Jeddah-based businessman Yasin Alireza said that only growth and development and not bureaucratic decisions would help provide a solution to unemployment. “It is the overall economic development and growth that plays a major role in decreasing and perhaps solving unemployment, not more bureaucratic decisions that hinders the private sector. The ministry could harm local business here instead of benefiting it with this decision. I do not see the logic or benefit from it when companies spend time and the effort in recruiting and training their workers with expertise to work in the country, and have to replace them in six years,” Alireza said.

    Another Jeddah-based businessman Ahmad Al Faroqi too expressed fears that such a decision would impact negatively on the Saudi business sector. “This decision will create many obstacles as many businessmen depend on qualified expatriate workers to run their businesses. Many jobs here require qualified expatriates, and at the same time, there are no Saudis ready to do these jobs,” he said.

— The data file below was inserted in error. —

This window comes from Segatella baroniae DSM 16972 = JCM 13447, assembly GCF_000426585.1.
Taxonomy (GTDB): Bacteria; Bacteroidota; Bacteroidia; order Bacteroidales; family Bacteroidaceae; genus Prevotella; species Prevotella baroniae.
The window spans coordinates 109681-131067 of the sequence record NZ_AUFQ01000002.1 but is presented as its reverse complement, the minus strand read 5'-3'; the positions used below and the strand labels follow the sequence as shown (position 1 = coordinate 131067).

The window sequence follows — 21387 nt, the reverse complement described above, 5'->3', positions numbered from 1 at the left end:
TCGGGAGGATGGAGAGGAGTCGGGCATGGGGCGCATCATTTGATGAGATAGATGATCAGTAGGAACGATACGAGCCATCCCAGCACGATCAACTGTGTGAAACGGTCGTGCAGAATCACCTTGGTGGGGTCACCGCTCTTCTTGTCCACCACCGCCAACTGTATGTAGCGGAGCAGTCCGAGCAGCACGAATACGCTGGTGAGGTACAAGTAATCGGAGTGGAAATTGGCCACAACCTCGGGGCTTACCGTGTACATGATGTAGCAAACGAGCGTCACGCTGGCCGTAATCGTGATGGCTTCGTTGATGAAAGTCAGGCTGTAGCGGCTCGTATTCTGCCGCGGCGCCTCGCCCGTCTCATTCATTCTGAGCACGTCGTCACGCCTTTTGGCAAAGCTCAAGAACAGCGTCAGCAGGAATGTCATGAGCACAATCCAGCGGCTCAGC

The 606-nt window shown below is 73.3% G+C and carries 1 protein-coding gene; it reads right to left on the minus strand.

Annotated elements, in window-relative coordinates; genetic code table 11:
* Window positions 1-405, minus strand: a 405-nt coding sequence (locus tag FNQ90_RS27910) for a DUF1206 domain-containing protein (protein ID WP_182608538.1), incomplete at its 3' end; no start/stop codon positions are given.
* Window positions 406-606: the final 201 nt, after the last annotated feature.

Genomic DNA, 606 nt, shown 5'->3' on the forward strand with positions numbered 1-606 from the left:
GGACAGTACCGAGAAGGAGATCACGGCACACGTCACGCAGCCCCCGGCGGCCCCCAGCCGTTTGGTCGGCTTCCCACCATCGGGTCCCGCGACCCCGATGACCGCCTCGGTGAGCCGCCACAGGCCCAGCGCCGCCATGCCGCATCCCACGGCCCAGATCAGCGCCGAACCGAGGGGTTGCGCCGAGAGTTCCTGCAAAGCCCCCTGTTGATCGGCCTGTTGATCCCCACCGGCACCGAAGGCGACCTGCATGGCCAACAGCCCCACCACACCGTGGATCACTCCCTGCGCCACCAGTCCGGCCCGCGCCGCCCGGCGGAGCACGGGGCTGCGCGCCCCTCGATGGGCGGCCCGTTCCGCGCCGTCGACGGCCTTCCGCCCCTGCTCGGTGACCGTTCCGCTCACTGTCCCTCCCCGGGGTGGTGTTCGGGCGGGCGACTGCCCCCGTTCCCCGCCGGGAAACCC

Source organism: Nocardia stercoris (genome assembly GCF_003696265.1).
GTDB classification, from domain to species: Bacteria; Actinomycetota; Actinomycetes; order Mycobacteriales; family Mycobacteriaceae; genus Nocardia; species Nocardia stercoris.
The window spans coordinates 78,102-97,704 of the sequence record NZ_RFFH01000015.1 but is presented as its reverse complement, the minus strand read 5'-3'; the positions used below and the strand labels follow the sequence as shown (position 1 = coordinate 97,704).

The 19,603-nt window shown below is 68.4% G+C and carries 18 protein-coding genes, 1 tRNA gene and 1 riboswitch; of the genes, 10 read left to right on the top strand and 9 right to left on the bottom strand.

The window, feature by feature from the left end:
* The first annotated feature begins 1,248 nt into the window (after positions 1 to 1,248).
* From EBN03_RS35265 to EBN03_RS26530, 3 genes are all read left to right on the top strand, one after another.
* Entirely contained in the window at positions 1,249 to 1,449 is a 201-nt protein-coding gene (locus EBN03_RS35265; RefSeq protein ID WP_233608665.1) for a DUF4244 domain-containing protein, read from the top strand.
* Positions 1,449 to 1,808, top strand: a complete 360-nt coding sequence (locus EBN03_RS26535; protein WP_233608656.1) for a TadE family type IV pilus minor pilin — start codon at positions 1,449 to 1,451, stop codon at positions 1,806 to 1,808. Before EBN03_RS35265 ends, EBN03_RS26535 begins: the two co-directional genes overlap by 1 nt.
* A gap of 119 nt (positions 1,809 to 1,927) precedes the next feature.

But young Saudis welcomed the minister’s reported statement with unconcealed glee. “This is the best decision, and we want it to be implemented fully,” said Ahmed A., a university graduate who is planning to launch his own business this year. “This is the only way to solve the issue of joblessness. We have no jobs, and as long as foreigners are well-entrenched in the market we will never get a fair chance,” he added.

    — Siraj Wahab, Maher Abbas, Sultan Al-Tamimi and Ibrahim Naffee contributed to the report